Have you lost your groove?

Have you lost your groove?

Patellofemoral Pain Syndrome


Patellofemoral Pain Syndrome sounds pretty scary. In fact, it is one of the most common knee complaints – up to 25% of the population will suffer from it at onetime or another. Sometimes called Runners Knee, and even Theatre Knee, you don’t need to be a runner or a theatre-goer to suffer from it.



What is it?

As we bend our knee, the kneecap glides up and down the ‘femoral groove’, which is an indentation on the femur (thigh bone). This movement creates pressure between the kneecap and the groove. If your kneecap jumps out of this track, or misaligns, it rubs against the femur and the pressure is increased even further.


Misalignment can be caused by trauma, muscle imbalance or biomechanical problems.


Patellofemoral Pain Syndrome (PPS) often occurs in adolescence as the long bones of the thigh grow faster that the muscles, causing the muscles to tighten and pull the kneecap out of alignment.




The most common causes of PPS are muscular imbalance and biomechanical:


Muscular Imbalance – weakness in your Vastus Medialis Oblique (VMO) muscle, which pulls your kneecap up and inwards creates an imbalance with the Vastus Lateralis, which pulls up and outwards

Biomechanical – poor foot posture and poor control of hip and buttock muscles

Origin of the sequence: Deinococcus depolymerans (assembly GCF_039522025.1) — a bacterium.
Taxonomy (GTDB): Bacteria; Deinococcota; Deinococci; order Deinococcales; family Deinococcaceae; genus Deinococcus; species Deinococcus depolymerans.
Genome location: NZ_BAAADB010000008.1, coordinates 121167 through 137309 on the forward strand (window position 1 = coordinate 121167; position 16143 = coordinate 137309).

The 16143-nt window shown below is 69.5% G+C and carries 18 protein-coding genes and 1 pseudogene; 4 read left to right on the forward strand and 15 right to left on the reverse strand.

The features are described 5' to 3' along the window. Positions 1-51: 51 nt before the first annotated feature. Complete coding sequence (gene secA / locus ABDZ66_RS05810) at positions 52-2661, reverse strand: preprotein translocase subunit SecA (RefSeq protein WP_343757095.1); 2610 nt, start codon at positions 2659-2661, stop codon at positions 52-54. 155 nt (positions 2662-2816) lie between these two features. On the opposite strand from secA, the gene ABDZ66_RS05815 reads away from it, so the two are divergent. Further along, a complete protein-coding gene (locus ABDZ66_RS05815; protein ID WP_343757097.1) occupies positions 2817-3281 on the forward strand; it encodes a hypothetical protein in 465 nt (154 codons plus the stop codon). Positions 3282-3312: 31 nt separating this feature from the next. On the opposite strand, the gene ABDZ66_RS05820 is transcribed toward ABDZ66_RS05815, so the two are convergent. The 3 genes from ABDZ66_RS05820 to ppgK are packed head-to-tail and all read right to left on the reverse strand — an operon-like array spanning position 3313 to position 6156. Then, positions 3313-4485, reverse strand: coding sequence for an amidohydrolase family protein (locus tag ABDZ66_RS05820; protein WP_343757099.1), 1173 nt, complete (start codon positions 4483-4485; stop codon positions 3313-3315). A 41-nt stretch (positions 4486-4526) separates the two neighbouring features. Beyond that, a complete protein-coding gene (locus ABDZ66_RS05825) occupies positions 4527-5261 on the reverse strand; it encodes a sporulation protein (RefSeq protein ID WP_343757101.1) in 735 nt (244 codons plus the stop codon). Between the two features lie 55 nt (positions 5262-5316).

Trauma such as a direct fall on the knee can also cause PPS.


Sports that require running and jumping can exacerbate this condition – netball, tennis, volleyball and basketball to name just a few.





Generally with PPS there will be a gradual onset of pain, starting with pain on weight bearing activity, like jumping or squatting, and developing through pain on walking until there is even pain when resting.


The pain can be sharp and sudden or dull and continuous. You may feel or hear grinding or popping and there may be swelling.


And if you were wondering where the term “Theatre Knee” came from here it is. It can be painful to sit with the knee bent for extended periods – as you do at the theatre.




As with many conditions, the first port of call is to reduce pain and inflammation – so back to the RICER (link) principles that we mentioned in an earlier blog. Light massage and chiropractic treatment including taping and dry needling will help with the pain an inflammation, as will anti-inflammatories.


Once the pain and inflammation has settled, a structured approach to Rehabilitation is required. It is likely this will include both a Chiropractor and a Podiatrist. The aim will be to normalize the movement of your kneecap within the femoral groove.


Your chiropractor will assess the strength and balance of your hip, thigh and quad muscles and develop a treatment plan that includes:

  1. Exercises that stretch the thigh, hamstring and calf muscles to reduce tension on the joint
  2. Exercises to strengthen and balance the muscles, particularly the quads
  3. Specific exercises that address speed, power and agility depending upon the needs of your activities or sports


Your Podiatrist will review your foot posture and gait to determine whether orthotics are required. Shoe selection will also be considered, based on your foot posture and activities.


Return to sporting activities should begin slowly, with low impact sports like swimming and cycling. Your Chiropractor will let you know when you can return to your normal sports.



If you are suffering from knee pain, contact our clinic on 9639 7337 to make an appointment for an assessment. The sooner you get treatment, the sooner you will be back in the groove!


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